By Ian Crow

‘The Gentlemen’ is the new British gangster movie by Guy Ritchie. Known for his previous British gangster movies with the likes of ‘Snatch’, ‘Lock, Stock and Two Smoking Barrels’ and ‘Rock’n’Rolla’, Ritchie returns to a genre he knows best after a short period of rest from his standard type of movie making. His new film, which is also written by Ritchie centres on Mickey Pearson (Matthew McConaughey). The American living in Britain, making and selling Marijuana is his sole business and wants to sell his empire so that he can retire. Talk of his desire to sell his drug business, some dodgy characters come sniffing around Mickey and decide to try and take it. If you’re familiar with Ritchie’s work of past, you will know it isn’t that straight forward. Expect to me thrown multiple story curveballs and most importantly, you cannot trust any character and no one is safe.

Packed with a great cast including, McConaughey, Hugh Grant, Colin Farrell, Charlie Hunnam, Eddie Marsan, Michelle Dockerty, Henry Golding and Jeremy Strong, there is no denying that this film does not lack talent. What ‘The Gentlemen’ seems to do well is not mixed all the characters together at the same time. Ritchie manages to mix and match the characters at the right moment, almost like pairing them up as the film goes on. For example, the majority of the movie, Hunnam is with Grant and McConaughey weaves through different characters. What we liked about this is that the screen always feels fresh. There doesn’t seem to be much repetition of the same characters talking to each other all the time. What can be annoying, and again, this is typical of Guy Ritchie movies, is the excessive use of profanity and over doing of Cockney gangster accents. Then again, this is a Guy Ritchie film so it’s to be expected but should we just say it’s okay because it’s what we expect?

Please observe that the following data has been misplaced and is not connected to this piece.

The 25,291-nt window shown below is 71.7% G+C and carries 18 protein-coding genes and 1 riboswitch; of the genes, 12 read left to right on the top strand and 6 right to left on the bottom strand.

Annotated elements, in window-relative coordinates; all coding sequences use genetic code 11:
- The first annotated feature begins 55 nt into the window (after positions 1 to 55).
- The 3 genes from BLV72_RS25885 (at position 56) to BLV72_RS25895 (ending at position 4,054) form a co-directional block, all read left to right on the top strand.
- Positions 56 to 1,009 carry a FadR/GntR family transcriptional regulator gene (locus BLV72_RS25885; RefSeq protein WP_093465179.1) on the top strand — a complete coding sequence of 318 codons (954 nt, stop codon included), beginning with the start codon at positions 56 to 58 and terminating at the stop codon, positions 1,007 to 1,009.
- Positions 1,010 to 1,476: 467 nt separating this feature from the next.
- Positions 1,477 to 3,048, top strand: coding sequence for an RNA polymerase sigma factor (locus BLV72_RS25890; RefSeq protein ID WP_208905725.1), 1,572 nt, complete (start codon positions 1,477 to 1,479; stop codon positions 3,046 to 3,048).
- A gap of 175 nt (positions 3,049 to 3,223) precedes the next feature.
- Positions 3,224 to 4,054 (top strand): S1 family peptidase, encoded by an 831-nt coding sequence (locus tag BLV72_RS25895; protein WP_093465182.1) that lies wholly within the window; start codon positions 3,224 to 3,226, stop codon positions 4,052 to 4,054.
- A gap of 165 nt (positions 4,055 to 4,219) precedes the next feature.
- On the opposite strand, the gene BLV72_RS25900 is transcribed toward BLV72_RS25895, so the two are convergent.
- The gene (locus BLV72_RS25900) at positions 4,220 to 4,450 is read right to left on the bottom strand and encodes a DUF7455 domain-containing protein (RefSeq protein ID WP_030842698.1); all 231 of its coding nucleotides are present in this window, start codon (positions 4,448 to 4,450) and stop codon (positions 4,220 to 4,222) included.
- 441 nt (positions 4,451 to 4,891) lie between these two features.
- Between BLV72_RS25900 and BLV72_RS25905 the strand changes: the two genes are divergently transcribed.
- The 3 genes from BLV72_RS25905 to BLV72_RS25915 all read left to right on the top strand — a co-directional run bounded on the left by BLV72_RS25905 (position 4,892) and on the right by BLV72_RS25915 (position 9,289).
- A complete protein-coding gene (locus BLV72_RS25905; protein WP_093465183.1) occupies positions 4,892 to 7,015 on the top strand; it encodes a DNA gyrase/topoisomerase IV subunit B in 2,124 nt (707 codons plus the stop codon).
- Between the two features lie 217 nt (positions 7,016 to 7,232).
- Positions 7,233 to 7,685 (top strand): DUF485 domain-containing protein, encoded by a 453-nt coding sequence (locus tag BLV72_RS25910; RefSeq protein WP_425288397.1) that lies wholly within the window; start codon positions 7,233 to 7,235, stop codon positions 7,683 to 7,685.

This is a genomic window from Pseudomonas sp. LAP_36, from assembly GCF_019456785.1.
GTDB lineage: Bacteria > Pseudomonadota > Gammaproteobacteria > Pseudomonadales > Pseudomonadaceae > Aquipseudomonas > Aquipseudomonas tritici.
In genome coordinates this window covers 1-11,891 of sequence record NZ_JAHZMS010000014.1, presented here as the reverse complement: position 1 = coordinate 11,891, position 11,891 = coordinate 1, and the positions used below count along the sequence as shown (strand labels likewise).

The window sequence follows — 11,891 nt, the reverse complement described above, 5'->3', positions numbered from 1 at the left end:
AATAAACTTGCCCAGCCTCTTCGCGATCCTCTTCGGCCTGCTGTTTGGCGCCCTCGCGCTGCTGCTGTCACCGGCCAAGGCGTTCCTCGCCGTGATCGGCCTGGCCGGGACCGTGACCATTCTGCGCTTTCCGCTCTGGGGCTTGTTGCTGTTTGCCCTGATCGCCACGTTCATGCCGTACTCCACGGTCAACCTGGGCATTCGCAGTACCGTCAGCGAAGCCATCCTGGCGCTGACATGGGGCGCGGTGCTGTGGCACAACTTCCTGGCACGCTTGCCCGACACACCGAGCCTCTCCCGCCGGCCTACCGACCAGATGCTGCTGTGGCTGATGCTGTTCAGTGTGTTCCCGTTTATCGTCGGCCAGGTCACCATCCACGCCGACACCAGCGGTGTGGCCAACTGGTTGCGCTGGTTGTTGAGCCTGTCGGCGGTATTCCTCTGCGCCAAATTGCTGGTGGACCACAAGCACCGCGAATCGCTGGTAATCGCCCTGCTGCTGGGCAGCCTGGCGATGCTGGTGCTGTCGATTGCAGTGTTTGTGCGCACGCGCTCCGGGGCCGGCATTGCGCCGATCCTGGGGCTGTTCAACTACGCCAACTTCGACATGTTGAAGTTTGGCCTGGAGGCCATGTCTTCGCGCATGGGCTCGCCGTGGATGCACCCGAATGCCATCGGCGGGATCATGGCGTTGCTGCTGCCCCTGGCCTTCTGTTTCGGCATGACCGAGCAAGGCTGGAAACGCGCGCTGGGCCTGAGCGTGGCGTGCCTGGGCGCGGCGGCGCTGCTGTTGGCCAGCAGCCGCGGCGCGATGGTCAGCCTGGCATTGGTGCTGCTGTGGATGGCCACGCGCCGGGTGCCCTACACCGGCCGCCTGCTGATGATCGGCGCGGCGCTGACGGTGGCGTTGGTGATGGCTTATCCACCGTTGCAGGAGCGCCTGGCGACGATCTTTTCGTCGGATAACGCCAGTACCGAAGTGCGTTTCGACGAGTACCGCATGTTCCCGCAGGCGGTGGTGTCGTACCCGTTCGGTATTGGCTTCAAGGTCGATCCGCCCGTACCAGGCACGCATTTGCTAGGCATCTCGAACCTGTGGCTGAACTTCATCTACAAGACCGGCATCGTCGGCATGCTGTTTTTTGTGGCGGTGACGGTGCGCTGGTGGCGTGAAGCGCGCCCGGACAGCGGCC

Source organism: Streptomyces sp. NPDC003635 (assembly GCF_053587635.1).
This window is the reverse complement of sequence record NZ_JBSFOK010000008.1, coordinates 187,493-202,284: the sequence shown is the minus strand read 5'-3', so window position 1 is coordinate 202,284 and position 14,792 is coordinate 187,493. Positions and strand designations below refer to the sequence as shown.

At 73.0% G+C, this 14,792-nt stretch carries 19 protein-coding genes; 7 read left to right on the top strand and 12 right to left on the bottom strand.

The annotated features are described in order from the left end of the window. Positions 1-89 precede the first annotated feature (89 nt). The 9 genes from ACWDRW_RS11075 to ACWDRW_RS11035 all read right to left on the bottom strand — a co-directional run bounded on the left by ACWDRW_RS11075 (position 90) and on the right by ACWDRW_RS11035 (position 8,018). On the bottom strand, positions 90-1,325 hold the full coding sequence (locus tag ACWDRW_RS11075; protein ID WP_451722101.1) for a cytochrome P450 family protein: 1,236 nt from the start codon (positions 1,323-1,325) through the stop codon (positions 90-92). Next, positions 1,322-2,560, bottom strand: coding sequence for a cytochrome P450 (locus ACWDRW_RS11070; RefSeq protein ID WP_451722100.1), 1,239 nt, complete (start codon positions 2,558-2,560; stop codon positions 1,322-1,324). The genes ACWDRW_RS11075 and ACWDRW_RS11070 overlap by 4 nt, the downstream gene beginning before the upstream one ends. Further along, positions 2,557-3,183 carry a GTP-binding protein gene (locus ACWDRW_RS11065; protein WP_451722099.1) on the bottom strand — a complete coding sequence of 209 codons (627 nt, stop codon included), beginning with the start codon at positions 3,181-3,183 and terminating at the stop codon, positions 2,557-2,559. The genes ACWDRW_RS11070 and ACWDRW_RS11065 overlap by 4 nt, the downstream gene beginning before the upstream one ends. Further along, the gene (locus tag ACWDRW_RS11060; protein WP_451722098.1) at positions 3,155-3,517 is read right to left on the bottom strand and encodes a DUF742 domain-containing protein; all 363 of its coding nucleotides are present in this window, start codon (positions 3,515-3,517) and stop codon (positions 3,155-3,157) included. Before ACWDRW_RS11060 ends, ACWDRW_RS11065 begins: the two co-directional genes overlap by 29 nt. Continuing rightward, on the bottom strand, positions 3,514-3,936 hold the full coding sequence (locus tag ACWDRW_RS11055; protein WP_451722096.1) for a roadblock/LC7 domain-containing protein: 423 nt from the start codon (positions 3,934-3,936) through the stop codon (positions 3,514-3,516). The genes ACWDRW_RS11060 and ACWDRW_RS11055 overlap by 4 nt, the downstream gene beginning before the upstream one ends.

We hate to say it, because we really weren’t expecting this outcome, but we enjoyed this. There wasn’t much interest to watch this at all, we did this because of you beautiful people. But we are glad that we have seen it. We took it with a pinch of salt and just allowed ourselves to become fully immersed in some terribly average acting but some clever story telling allowed us to brush away the negativity of the film. It’s not Ritchie’s best gangster movie, it’s not going to be the best film you’ll see this year but what we can guarantee is that you will definitely get a few laughs from Colin Farrell as you would expect and to be entertained throughout. What more can you ask for?

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